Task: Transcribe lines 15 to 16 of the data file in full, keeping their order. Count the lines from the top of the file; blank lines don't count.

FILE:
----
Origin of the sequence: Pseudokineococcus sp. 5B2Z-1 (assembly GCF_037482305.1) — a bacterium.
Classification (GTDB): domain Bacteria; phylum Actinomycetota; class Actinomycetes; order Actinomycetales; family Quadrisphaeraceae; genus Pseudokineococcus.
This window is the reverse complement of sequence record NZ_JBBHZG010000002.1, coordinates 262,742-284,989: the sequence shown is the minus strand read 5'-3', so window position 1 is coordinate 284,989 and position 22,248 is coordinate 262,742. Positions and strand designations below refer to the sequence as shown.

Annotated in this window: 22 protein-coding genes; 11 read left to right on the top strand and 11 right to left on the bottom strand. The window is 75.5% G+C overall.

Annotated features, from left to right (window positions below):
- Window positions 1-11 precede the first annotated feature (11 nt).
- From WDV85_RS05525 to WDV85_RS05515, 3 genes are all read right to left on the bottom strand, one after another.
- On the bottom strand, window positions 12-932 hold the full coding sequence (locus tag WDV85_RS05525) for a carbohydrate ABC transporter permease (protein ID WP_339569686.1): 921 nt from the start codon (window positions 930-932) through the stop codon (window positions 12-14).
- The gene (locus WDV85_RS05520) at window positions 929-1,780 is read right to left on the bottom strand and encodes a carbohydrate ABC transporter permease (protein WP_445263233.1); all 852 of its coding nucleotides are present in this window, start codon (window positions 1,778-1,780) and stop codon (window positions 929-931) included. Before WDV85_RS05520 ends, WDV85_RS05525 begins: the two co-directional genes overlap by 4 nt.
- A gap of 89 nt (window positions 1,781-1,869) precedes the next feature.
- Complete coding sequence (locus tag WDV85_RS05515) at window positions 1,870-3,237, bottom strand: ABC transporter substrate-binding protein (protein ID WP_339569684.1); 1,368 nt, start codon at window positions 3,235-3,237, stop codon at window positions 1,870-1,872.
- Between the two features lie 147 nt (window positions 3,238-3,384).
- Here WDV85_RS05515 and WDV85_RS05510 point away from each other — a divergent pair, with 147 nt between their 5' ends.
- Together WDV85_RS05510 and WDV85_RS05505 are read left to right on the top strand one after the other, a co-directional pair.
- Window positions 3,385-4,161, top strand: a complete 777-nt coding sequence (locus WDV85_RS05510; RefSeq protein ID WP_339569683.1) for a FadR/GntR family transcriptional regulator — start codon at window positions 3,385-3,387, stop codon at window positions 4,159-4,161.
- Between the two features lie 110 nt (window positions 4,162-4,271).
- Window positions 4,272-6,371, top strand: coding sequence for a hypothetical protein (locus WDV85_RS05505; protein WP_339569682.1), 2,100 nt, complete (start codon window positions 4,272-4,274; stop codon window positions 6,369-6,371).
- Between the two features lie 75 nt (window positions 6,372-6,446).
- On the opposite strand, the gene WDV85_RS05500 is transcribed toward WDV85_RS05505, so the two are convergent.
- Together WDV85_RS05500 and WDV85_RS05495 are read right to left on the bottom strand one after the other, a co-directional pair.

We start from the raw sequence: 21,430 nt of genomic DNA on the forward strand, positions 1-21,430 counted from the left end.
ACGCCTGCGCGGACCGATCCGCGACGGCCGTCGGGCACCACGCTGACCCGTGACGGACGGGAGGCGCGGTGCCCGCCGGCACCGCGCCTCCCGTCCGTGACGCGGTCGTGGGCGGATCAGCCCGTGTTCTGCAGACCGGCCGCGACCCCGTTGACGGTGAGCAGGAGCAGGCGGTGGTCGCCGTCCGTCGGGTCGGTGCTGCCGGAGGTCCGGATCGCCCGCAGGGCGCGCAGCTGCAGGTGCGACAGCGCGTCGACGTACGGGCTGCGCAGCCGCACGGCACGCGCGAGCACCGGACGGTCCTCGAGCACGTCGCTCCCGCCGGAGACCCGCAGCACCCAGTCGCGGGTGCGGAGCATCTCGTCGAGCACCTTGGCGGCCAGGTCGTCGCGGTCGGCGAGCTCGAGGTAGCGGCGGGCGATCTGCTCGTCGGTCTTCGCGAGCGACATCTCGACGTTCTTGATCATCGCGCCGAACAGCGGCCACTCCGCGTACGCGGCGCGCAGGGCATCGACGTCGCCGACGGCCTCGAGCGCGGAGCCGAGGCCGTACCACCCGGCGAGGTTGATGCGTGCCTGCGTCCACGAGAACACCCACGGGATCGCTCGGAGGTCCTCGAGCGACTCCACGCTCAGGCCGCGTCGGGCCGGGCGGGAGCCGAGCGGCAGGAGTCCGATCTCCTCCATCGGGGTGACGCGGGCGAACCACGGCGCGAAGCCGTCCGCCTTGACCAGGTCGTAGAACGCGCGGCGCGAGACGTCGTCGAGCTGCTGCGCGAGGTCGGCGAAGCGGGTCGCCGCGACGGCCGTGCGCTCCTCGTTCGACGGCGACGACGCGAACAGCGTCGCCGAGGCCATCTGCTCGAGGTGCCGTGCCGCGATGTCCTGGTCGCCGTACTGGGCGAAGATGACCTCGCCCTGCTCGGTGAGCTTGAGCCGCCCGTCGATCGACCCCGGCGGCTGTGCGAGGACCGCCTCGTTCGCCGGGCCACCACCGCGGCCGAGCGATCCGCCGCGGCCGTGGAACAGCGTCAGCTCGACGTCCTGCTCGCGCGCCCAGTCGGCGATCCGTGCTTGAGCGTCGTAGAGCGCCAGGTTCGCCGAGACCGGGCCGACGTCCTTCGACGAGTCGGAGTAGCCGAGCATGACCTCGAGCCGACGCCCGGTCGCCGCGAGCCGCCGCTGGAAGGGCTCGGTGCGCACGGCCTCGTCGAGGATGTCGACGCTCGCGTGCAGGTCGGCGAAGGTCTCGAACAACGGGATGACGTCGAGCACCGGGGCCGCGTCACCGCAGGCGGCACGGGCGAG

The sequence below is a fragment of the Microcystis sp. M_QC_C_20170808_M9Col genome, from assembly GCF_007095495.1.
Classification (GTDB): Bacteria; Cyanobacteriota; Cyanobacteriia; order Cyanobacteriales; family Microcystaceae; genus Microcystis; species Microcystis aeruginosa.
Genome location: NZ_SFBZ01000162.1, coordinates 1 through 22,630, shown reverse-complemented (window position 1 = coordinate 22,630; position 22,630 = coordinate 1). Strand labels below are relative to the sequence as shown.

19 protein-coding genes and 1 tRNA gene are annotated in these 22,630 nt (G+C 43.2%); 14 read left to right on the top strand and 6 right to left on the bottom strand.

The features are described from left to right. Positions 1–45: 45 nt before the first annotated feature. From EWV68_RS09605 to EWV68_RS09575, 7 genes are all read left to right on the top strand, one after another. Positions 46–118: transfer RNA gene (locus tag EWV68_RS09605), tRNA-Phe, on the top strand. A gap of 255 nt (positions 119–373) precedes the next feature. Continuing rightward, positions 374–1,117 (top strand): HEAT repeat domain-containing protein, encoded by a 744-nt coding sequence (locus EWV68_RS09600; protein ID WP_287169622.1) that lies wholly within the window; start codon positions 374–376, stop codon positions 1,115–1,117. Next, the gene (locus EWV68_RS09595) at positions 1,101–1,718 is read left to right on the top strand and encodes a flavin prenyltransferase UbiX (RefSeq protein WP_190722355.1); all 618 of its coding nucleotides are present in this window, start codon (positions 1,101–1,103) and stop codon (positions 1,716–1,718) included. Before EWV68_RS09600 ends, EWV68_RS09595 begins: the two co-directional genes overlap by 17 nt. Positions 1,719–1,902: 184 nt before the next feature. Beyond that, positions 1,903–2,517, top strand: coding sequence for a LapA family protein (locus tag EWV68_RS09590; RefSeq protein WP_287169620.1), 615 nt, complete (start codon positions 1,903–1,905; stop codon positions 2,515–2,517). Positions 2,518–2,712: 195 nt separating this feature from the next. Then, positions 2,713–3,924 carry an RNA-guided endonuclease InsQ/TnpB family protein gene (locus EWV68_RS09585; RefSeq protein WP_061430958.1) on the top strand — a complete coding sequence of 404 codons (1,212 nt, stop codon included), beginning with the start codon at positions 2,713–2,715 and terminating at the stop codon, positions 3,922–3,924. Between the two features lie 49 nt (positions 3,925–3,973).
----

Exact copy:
- Window positions 3,385-4,161, top strand: a complete 777-nt coding sequence (locus WDV85_RS05510; RefSeq protein ID WP_339569683.1) for a FadR/GntR family transcriptional regulator — start codon at window positions 3,385-3,387, stop codon at window positions 4,159-4,161.
- Between the two features lie 110 nt (window positions 4,162-4,271).